But in the new book, Bad Music: The Music We Love to Hate (Routledge Press, 379 pgs., $24.95), a series of 17 provocative essays asks the question of various different genres, Who Says It Sucks and Why?
"Bad music is first and foremost a social construct," write editors Christopher Washburne and Maiken Derno in the introduction, making the distinction between music poorly executed and "the passing of aesthetic judgments as strategic acts of positioning oneself within a given discursive landscape."
Virtually all of the essays point to the conclusion that "bad music" is essential to the music lover's sense of self, and that passing judgment assumes and bestows authority upon the judge. (Hence that one person we all know whose rabid animosity defines them far more than anything they like does.) "By explicitly disaffiliating ourselves with certain forms of musical expression, we make a claim for being "in the know' about things (and) we demonstrate an educated perspective and activate a wide range of underlying assumptions about what is "good.' "
The essays themselves concentrate on music styles that "invite disdain and disapprobation," even though they may be wildly popular. Country music goes under the microscope when Aaron A. Fox looks at, for instance, Garth Brooks vs. Alison Krauss, and why the assumptions about "real country" -- i.e., Hank Williams, Merle Haggard, etc. -- suggest that it's Ms. Krauss' music that is "inauthentic," and not the other way around. Deana Weinstein looks at heavy metal and takes critics to task for their "opposition to commercially successful music...(which) preserves the critic's position as uncorrupted and as a member of a select, hip group still linked to the counter-cultural past." Angela Rodel examines the punk offshoot extreme hardcore and sees its "badness" as a conscious choice to use ""bad aesthetics' to set itself apart from mainstream music production and to challenge the musical status quo." Washburne dissects smooth jazz (rehashing a hilarious interview in which Kenny G cites his influences, including Charlie Parker, though he clearly knows little if anything about "the Bird") but concludes that studying the phenomenon is as vital, if not more so, to jazz history than studying the accepted canonical hierarchy.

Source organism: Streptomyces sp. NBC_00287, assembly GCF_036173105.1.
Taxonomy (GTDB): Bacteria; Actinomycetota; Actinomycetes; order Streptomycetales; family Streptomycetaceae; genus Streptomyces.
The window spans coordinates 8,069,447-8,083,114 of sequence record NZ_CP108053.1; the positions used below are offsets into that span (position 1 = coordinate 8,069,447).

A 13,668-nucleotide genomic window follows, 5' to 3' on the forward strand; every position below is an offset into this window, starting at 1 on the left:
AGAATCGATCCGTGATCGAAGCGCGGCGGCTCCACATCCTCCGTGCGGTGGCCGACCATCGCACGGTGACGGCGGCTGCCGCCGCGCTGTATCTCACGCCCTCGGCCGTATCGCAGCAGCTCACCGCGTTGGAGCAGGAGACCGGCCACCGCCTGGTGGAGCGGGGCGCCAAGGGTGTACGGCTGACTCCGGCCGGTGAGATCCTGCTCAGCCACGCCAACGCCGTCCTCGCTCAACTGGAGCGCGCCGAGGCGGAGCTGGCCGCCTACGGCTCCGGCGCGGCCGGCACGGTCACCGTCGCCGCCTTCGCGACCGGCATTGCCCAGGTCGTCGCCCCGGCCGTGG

Other essays look at the American Idol phenomenon ("our recent obsession with the more-than-mundane musical talents of mundane people"), classical music ossification, folk, film music, electronic glitch and the intentionally awful music known as "loser's lounge."
The majority of essays are well written and easy enough to digest, though the post-modern post-structuralist jargon is like a narcotic at times. But overall this is an amusing and provocative look at the role bad music -- whatever that is -- plays in our lives.
Small Book About the Big Nothing
This thin biography sees its release date coincide with the one-year anniversary of Elliot Smith's apparent suicide, and that "coincidence" should frame any discussion of this book's merit.
A biography that hits the streets one year after the demise of its subject can't possibly claim to be comprehensive, and Ben Nugent's Elliot Smith & the Big Nothing (Da Capo, 230 pgs, $23.95) doesn't pretend to be. Not surprisingly, Smith's immediate family refused to take part, so most of the anecdotal evidence is merely third-party hearsay and rehashed journalism.
Nugent's obviously a big fan, which, combined with a lack of first-person interviews, means he spends a lot of time dissecting Smith's lyrics. Nothing wrong with that, per se, unless you try to pass off your theories as analysis -- life ain't no literature course.
Smith was a reclusive artist, even after the film Good Will Hunting and his subsequent Grammy nomination threatened to make him a star. And anyone who heard the stories of fumbled performances, no-shows and self-destructive behavior in recent years knows that Smith's drug addiction had spiraled out of control after 2000's Figure 8. But there is remarkably little beyond speculation on the period that turned Smith from the sharp, observant chronicler of the inconsistencies of human relationships to the self-referential suicidal artist that made his final work, From A Basement on the Hill.
Nugent's book isn't awful, but were he less concerned with cashing in on Smith's death, he could have waited a few years, collected more of his own interviews and, hopefully, eventually gained access to Smith's closest friends and family. No doubt Nugent's rush to press played a role in their declining to talk to him, and Elliot Smith & the Big Nothing takes on an unwelcome meaning because of it.